The decipherment of Babylonian astronomy began at the end of the 19th century. A milestone is Franz Xaver Kugler’s book on lunar motion according to the Babylonians (Die Babylonische Mondrechnung ). With such studies as Astronomical Cuneiform Texts (1955) and History of Ancient Mathematical Astronomy (1975), Otto Neugebauer of Brown University played an important role in this development.
Only recently, however, have the Diaries become easily accessible, because of publications by Abraham Sachs and Hermann Hunger; the first three volumes of their Astronomical Diaries and Related Texts from Babylonia, containing most of the Diaries, appeared in 1988, 1989 and 1996.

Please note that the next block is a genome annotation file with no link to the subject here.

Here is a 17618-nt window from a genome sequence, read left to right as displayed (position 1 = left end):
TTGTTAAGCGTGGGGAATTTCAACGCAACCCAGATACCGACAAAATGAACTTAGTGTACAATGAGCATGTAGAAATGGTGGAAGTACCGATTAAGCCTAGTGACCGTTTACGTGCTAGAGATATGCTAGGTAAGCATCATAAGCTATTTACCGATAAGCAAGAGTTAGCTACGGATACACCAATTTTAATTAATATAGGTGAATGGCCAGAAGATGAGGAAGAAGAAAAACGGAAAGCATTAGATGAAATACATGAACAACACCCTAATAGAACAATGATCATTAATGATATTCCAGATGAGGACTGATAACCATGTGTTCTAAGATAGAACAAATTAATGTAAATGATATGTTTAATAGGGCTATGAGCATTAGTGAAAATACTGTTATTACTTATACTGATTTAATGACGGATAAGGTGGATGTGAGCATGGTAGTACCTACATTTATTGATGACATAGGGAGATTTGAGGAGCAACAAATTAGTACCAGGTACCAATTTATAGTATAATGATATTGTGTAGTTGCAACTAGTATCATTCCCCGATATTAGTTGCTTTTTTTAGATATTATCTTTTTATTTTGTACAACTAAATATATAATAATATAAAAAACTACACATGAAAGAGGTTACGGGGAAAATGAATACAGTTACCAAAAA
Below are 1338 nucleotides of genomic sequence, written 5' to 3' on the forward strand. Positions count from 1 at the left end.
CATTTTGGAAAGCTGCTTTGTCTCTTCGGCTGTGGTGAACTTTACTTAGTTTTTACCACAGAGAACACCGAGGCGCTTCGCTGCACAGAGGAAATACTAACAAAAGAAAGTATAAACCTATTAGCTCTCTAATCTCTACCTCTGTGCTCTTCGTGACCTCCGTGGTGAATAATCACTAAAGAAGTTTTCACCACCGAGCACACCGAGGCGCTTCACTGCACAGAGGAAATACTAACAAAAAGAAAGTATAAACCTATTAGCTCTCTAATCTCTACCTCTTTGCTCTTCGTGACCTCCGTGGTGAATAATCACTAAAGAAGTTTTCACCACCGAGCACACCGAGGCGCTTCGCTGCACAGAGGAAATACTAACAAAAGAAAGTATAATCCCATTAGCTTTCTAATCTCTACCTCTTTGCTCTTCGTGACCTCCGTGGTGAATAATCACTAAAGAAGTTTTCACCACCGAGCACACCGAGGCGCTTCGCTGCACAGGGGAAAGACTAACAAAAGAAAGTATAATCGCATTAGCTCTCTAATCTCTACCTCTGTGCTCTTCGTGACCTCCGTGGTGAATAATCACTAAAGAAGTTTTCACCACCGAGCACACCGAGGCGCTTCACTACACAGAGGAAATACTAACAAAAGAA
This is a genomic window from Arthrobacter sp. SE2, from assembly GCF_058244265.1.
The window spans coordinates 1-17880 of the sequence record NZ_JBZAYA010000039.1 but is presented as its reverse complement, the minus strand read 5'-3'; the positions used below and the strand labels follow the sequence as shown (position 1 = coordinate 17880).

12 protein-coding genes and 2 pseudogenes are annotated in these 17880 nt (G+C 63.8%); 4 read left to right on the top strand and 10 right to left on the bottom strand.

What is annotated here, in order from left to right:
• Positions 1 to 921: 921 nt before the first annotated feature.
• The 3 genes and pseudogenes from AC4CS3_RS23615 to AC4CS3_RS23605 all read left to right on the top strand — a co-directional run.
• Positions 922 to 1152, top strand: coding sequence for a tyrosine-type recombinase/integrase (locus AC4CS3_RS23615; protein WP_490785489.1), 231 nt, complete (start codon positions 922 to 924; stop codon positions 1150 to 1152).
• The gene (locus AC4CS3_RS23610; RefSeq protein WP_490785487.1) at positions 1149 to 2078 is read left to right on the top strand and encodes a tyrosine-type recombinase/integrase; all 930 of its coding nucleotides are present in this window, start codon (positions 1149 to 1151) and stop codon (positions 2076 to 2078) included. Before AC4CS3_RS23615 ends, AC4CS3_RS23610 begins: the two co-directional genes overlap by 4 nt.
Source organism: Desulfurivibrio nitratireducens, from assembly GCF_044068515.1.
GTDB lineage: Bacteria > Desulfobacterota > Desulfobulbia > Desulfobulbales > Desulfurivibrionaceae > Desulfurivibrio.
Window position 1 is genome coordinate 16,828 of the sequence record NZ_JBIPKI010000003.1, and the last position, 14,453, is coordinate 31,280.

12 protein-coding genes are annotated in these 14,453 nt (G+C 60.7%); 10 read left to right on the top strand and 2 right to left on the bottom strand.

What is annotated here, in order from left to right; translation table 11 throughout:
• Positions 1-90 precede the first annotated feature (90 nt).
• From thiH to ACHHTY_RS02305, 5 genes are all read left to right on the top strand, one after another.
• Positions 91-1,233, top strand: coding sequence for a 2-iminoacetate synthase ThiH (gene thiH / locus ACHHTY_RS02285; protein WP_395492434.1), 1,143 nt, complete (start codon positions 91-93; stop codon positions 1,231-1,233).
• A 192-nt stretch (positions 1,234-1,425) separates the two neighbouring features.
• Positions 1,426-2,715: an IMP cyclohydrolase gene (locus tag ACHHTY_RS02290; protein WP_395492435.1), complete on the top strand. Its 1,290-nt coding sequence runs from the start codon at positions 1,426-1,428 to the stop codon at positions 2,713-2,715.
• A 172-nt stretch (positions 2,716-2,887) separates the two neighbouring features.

These texts can be found in Bezalel Porten and Ada Yardeni, Textbook of Aramaic Documents from Ancient Egypt, 3 vols. (Jerusalem: Academon, 1986–1993).
In these lists, each year is named after an official called the limu, whose main function was to lend his name to the year (eponymously). The Assyrian year-lists are not king lists, though sometimes kings act as the limu. These lists are collected in Alan Millard, The Eponyms of the Assyrian Empire, 910–612 BC (Helsinki: Neo-Assyrian Text Corpus Project, 1994).